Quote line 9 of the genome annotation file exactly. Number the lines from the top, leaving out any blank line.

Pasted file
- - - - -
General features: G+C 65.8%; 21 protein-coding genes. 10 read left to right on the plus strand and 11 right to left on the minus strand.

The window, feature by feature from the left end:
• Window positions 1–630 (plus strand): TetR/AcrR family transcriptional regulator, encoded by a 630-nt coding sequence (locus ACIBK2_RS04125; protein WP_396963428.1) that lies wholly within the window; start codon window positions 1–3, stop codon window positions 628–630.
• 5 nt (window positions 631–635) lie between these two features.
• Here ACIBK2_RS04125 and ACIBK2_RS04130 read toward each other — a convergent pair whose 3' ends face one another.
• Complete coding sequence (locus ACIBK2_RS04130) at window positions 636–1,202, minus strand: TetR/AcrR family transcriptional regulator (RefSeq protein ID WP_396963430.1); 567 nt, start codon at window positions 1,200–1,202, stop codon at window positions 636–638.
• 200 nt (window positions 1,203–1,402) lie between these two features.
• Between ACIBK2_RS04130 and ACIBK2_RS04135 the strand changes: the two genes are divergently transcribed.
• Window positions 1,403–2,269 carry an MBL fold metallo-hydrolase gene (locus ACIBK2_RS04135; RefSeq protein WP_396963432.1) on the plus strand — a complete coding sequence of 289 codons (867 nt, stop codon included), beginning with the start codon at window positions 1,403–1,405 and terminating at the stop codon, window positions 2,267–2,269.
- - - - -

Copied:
• Window positions 1,403–2,269 carry an MBL fold metallo-hydrolase gene (locus ACIBK2_RS04135; RefSeq protein WP_396963432.1) on the plus strand — a complete coding sequence of 289 codons (867 nt, stop codon included), beginning with the start codon at window positions 1,403–1,405 and terminating at the stop codon, window positions 2,267–2,269.